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A Geospatial Semantic Enrichment and Query Service for Geotagged Photographs.

Ennis A, Nugent C, Morrow P, Chen L, Ioannidis G, Stan A, Rachev P - Sensors (Basel) (2015)

Bottom Line: Nevertheless, it still remains a challenge to discover the "right" information for the appropriate purpose.To achieve this we have developed and implemented a semantic geospatial data model by which a photograph can be enrich with geospatial metadata extracted from several geospatial data sources based on the raw low-level geo-metadata from a smartphone photograph.We present the details of our method and implementation for searching and querying the semantic geospatial metadata repository to enable a user or third party system to find the information they are looking for.

View Article: PubMed Central - PubMed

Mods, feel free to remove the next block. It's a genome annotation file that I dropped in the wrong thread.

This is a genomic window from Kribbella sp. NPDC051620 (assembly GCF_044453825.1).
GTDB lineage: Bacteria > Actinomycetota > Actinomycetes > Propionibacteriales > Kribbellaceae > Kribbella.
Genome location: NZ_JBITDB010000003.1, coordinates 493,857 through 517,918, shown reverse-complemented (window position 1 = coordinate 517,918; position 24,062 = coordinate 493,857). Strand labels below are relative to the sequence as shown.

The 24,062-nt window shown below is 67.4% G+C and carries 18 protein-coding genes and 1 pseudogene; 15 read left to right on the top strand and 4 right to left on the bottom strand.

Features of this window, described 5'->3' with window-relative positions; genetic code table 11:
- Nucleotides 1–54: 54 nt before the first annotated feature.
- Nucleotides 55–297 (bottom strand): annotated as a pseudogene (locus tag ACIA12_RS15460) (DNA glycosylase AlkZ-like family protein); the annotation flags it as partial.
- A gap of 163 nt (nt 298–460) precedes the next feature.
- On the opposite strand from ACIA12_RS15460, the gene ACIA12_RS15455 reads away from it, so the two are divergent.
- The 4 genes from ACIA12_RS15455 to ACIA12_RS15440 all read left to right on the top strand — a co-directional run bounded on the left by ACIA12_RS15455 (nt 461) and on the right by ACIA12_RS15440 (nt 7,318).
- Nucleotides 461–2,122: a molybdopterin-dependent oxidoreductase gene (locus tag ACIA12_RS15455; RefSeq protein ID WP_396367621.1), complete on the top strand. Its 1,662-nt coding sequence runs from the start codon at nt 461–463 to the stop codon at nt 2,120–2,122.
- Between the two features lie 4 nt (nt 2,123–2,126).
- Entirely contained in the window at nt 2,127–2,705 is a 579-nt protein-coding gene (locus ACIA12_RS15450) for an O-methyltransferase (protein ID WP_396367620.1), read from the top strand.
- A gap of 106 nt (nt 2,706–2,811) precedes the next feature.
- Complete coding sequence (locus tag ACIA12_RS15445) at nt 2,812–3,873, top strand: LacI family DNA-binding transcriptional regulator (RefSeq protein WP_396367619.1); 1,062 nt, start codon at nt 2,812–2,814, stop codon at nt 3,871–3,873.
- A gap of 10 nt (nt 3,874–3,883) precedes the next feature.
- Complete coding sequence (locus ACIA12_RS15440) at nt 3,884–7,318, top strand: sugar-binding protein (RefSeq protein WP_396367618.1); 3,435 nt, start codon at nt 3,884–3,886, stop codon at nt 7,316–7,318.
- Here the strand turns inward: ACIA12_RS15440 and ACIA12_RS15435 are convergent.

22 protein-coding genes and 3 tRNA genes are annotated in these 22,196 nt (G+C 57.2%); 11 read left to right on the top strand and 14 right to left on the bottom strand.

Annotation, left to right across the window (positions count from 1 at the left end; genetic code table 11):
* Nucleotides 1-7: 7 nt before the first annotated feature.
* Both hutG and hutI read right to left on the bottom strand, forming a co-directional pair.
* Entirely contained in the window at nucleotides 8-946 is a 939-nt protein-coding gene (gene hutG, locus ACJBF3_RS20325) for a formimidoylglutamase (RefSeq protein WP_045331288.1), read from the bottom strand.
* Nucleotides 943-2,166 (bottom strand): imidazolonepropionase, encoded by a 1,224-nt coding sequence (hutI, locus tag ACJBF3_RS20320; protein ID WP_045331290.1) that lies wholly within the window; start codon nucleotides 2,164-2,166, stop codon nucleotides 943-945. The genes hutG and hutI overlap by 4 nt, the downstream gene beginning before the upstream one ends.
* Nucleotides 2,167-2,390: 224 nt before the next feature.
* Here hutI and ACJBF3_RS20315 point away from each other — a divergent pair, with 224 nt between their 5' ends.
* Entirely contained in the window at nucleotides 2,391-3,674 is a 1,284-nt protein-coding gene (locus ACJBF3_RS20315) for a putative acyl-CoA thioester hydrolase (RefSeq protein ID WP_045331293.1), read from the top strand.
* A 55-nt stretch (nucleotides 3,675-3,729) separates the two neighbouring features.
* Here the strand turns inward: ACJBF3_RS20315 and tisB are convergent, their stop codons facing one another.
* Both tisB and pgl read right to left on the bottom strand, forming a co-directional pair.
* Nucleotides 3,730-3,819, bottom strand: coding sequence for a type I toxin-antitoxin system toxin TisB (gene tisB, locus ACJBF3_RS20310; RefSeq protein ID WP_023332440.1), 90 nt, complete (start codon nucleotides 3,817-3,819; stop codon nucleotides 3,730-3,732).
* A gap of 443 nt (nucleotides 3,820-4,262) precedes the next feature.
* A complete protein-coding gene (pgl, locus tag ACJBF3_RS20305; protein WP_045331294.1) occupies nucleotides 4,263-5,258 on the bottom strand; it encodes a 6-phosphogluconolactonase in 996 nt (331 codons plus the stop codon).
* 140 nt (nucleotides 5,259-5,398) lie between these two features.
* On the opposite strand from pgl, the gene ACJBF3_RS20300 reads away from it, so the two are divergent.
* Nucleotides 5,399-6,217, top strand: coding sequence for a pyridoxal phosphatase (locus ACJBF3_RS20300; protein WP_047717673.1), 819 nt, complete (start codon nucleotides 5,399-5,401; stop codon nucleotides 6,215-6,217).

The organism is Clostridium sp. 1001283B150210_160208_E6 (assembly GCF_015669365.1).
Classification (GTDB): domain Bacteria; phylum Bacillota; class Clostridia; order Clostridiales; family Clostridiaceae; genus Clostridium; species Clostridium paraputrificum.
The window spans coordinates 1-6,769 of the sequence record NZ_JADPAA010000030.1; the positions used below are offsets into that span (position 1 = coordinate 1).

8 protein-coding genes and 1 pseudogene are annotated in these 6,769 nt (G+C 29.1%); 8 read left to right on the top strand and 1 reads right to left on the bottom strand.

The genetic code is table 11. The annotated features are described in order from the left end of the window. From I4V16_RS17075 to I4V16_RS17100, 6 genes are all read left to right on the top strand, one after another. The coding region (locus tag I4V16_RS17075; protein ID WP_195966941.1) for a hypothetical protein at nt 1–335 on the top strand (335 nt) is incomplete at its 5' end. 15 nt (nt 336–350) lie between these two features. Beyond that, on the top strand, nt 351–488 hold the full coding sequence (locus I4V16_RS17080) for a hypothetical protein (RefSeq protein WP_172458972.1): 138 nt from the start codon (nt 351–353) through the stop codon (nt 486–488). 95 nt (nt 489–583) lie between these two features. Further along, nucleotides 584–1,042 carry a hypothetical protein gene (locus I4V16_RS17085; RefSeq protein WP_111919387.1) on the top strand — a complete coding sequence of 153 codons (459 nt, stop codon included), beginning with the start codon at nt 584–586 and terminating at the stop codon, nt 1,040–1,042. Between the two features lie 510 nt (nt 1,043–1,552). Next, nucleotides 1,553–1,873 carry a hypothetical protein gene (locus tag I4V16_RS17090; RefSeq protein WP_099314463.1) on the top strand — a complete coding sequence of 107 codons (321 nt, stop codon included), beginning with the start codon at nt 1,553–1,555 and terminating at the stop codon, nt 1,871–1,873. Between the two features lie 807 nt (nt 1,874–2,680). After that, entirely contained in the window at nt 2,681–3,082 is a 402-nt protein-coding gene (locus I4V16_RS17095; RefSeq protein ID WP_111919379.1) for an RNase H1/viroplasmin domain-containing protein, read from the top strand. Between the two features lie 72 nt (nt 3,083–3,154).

Affiliation: School of Computing and Mathematics, University of Ulster, Coleraine BT370QB, UK. ennis-a1@email.ulster.ac.uk.

ABSTRACT
With the increasing abundance of technologies and smart devices, equipped with a multitude of sensors for sensing the environment around them, information creation and consumption has now become effortless. This, in particular, is the case for photographs with vast amounts being created and shared every day. For example, at the time of this writing, Instagram users upload 70 million photographs a day. Nevertheless, it still remains a challenge to discover the "right" information for the appropriate purpose. This paper describes an approach to create semantic geospatial metadata for photographs, which can facilitate photograph search and discovery. To achieve this we have developed and implemented a semantic geospatial data model by which a photograph can be enrich with geospatial metadata extracted from several geospatial data sources based on the raw low-level geo-metadata from a smartphone photograph. We present the details of our method and implementation for searching and querying the semantic geospatial metadata repository to enable a user or third party system to find the information they are looking for.